I know, “Break-Dancing Baby” sounds exploitive and contrived to me, too. This isn’t. It’s a genuine example of a baby freely expressing herself — an exuberant celebration of natural gross motor development and creative child-directed play. I’ve never seen a baby do anything quite like this.
My wife Kristin mentioned that you might enjoy this little video of our 11 month old Siena doing some unique play.
A couple of things personally fascinate me about this activity of hers. She didn’t pick it up from anywhere; it just came out of nowhere. She truly enjoys it in the moment even if she has to take brief dizzy breaks. And there seems to be no particular functional skill she’s working on, no objects or external stimulation cues inspire her to spontaneously do this. She just needs a flat surface and goes at it for the joy in and of itself. It looks like a very pure example of “play” in my eyes. She’s actually gotten much faster and tighter spins since this video was taken.
Siena freely expresses herself through play because her parents appreciate and respect her self-initiated activities. They allow her plenty of time each day to enjoy moving and playing independently. They don’t interrupt unnecessarily.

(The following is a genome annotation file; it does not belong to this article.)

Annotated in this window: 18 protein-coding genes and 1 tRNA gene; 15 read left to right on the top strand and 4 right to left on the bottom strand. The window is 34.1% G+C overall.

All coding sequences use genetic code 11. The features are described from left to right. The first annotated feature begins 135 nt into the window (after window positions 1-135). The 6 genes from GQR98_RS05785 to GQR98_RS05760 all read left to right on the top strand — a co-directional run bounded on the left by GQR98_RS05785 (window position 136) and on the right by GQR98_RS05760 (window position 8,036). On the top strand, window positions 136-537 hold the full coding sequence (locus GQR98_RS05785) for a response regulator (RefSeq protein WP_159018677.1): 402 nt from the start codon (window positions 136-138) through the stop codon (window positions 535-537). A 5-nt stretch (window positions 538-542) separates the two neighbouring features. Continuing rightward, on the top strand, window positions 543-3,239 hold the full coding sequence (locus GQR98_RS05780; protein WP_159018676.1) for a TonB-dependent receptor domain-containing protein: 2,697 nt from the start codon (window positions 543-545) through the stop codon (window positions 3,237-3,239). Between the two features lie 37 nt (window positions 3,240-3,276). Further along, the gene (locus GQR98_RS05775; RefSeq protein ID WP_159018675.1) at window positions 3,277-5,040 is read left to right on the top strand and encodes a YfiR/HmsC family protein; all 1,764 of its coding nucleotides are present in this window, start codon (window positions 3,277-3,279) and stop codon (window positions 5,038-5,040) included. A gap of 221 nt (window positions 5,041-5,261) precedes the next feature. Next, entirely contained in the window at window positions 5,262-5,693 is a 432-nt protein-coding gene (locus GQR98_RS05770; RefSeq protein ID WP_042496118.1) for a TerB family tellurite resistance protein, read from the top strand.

You might be thinking, “Yikes! She’s rolling around on cement pavement! Won’t she get hurt?” Interestingly, when we allow gross motor skills to develop naturally, provide plenty of time for babies to practice and don’t interfere, children can be trusted to know what they’re doing. Awareness is extremely high, both in terms of body awareness and awareness of the environment.
Not a milestone
Siena’s spinning won’t be found on any doctor’s checklist. This is no typical milestone — it’s one child’s unique discovery — and that’s the beauty of it. Children need our appreciation and encouragement for their creative choices, which for babies usually means the way they choose to move. When we focus on milestones we miss the magic.
I’m really glad that Joe and Kristin documented this, because chances are this stage will disappear, as most transitional moves do. Siena probably won’t be spinning once she starts walking, unless, of course, she does end up a break-dancer…and I wouldn’t put that past her.
Does your baby have unique moves? I’d love to hear about them…
Kristin, Joe and Siena, thanks so much for allowing me to share your video (and photo, above). You all ROCK!